Dieselgate: Volkswagen faces first mass lawsuit in Germany

Car behemoth Volkswagen will face a German court Monday, as hundreds of thousands of owners of manipulated diesel cars demand compensation four years after the country's largest post-war industrial scandal erupted.

Dieselgate: Volkswagen faces first mass lawsuit in Germany
Volkswagen at its headquarters in Wolfsburg. Photo: DPA

The first hearing in what is likely to be a grinding, years-long trial opens at 10 am in Brunswick, around 30 kilometres from VW headquarters in the northern city of Wolfsburg.

Around 450,000 people have joined a first-of-its-kind grouped proceeding, introduced by lawmakers after the “dieselgate” emissions cheating scandal broke in 2015.

READ ALSO: Five things you need to know about Germany's 'dieselgate' scandal

Consumer rights group VZBV, representing the plaintiffs, says the German carmaker deliberately harmed buyers by installing motor control software that allowed vehicles to pollute far more on the road than under lab conditions.

The trial is Germany's largest so far in the tentacular diesel scandal, which last week saw VW chief executive Herbert Diess charged with market manipulation over his role.

50 questions for judges

In the mass lawsuit, the most important of around 50 questions for judges is whether Volkswagen “caused harm” by acting “dishonestly”.

Klaus Mueller of VZBV said he is “convinced” the car firm did, while VW says “clients did not suffer harm”.

“The cars affected are used by millions” on the roads without problem, VW
lawyer Martine de Lind van Wijngaarden said.

Even if judges find in favour of plaintiffs, there won't be an immediate compensation payment.

Rather, every owner registered in the trial will have to claim individually for compensation.

Photo: DPA

VW thinks a final judgement could arrive in 2023 at the earliest, if the case is appealed all the way to the Federal Court of Justice.

Individual proceedings could then take at least another year — in the court of first instance.

By then, the cars' market value could have eroded to a negligible amount, making a buyback cheaper for the firm.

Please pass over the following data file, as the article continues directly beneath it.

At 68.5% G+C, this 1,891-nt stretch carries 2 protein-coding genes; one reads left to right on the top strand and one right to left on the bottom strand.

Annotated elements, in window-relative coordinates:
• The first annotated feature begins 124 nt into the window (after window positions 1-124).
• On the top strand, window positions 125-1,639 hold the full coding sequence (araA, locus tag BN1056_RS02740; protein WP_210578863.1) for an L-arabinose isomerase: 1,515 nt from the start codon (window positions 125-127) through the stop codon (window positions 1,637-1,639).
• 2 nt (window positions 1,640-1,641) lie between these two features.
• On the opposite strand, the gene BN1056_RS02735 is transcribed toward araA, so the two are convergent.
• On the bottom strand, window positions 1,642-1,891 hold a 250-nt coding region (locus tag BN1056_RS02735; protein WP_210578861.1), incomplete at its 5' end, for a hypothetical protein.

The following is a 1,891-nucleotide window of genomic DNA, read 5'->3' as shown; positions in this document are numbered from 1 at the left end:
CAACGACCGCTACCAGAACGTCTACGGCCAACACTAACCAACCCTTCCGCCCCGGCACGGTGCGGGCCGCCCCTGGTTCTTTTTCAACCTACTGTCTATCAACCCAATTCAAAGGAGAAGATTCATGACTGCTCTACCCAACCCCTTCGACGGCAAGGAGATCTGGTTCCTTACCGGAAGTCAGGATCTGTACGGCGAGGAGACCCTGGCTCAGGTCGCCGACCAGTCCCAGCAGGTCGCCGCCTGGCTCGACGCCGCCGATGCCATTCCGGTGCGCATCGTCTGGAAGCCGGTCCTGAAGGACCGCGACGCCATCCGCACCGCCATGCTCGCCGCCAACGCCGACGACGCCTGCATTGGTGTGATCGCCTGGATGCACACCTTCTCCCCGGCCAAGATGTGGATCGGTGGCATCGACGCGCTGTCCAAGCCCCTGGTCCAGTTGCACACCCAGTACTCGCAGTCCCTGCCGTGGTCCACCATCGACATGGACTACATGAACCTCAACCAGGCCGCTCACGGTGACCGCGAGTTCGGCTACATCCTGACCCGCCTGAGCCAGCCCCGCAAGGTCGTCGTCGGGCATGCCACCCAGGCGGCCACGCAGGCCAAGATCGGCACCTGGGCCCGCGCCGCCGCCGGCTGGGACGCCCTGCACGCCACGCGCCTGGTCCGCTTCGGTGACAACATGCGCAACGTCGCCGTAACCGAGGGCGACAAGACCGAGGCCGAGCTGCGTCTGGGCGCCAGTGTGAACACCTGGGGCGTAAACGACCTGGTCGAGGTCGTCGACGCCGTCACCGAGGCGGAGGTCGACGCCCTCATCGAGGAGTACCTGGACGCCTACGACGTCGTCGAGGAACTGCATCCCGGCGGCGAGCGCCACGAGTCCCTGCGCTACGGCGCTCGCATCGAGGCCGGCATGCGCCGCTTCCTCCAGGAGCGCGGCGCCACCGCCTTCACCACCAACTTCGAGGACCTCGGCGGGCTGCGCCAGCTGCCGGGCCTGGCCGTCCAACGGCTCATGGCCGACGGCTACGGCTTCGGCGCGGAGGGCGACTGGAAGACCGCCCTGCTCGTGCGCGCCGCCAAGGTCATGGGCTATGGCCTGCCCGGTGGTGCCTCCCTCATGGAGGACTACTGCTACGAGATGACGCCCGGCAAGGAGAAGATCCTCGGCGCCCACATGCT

To avoid such delays, the VZBV says it is “open” to an out-of-court settlement but “in that case, VW would have to pay a significant sum after all,” Mueller told AFP.

Given the wide variety of cases under the group action umbrella, VW finds a mass settlement “hard to imagine”.

In early July, judges noted in a preliminary opinion that some owners
listed among the plaintiffs were living abroad.

That could mean German law does not apply to them.

Volkswagen said two percent of those listed live abroad and 10 percent are
duplicate entries.

Alongside the grouped proceeding, 61,000 individual lawsuits have been filed in Germany, and some have already led to out-of-court settlements.

30 billion euros

Since 2015, when Volkswagen admitted to manipulating 11 million vehicles worldwide to fool emissions tests, the scandal has cost the group over 30 billion euros in fines, compensation and legal costs.

Most of that sum — $22 billion — has gone to the US, while in Germany VW has paid just 2.3 billion dollars spread across three fines.

Alongside car owners, investors are claiming damages for losses they suffered when the group's share price plummeted after it came clean.

And earlier this week, chief executive Herbert Diess and supervisory board chief Hans Dieter Poetsch were charged with market manipulation.